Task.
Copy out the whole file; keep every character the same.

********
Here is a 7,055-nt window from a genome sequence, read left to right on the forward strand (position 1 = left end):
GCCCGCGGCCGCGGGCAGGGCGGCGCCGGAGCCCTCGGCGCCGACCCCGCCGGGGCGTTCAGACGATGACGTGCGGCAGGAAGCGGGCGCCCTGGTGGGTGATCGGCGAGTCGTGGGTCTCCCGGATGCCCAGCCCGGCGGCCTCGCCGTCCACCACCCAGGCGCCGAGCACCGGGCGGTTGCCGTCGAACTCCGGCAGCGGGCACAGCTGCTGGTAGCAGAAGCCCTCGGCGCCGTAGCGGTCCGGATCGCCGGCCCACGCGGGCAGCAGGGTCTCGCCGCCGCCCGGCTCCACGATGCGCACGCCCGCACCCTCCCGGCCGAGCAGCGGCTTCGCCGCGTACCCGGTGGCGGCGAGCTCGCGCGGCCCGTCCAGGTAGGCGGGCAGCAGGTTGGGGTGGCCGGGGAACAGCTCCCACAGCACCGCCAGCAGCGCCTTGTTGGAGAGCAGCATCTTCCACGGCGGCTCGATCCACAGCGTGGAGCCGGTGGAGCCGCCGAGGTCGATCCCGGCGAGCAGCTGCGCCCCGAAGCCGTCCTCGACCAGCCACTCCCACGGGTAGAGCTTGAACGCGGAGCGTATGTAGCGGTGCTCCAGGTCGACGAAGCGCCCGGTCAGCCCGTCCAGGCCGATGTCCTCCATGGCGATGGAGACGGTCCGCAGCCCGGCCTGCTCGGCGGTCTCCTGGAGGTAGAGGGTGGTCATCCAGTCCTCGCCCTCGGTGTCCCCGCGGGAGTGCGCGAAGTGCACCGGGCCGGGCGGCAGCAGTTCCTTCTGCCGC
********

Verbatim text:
Here is a 7,055-nt window from a genome sequence, read left to right on the forward strand (position 1 = left end):
GCCCGCGGCCGCGGGCAGGGCGGCGCCGGAGCCCTCGGCGCCGACCCCGCCGGGGCGTTCAGACGATGACGTGCGGCAGGAAGCGGGCGCCCTGGTGGGTGATCGGCGAGTCGTGGGTCTCCCGGATGCCCAGCCCGGCGGCCTCGCCGTCCACCACCCAGGCGCCGAGCACCGGGCGGTTGCCGTCGAACTCCGGCAGCGGGCACAGCTGCTGGTAGCAGAAGCCCTCGGCGCCGTAGCGGTCCGGATCGCCGGCCCACGCGGGCAGCAGGGTCTCGCCGCCGCCCGGCTCCACGATGCGCACGCCCGCACCCTCCCGGCCGAGCAGCGGCTTCGCCGCGTACCCGGTGGCGGCGAGCTCGCGCGGCCCGTCCAGGTAGGCGGGCAGCAGGTTGGGGTGGCCGGGGAACAGCTCCCACAGCACCGCCAGCAGCGCCTTGTTGGAGAGCAGCATCTTCCACGGCGGCTCGATCCACAGCGTGGAGCCGGTGGAGCCGCCGAGGTCGATCCCGGCGAGCAGCTGCGCCCCGAAGCCGTCCTCGACCAGCCACTCCCACGGGTAGAGCTTGAACGCGGAGCGTATGTAGCGGTGCTCCAGGTCGACGAAGCGCCCGGTCAGCCCGTCCAGGCCGATGTCCTCCATGGCGATGGAGACGGTCCGCAGCCCGGCCTGCTCGGCGGTCTCCTGGAGGTAGAGGGTGGTCATCCAGTCCTCGCCCTCGGTGTCCCCGCGGGAGTGCGCGAAGTGCACCGGGCCGGGCGGCAGCAGTTCCTTCTGCCGC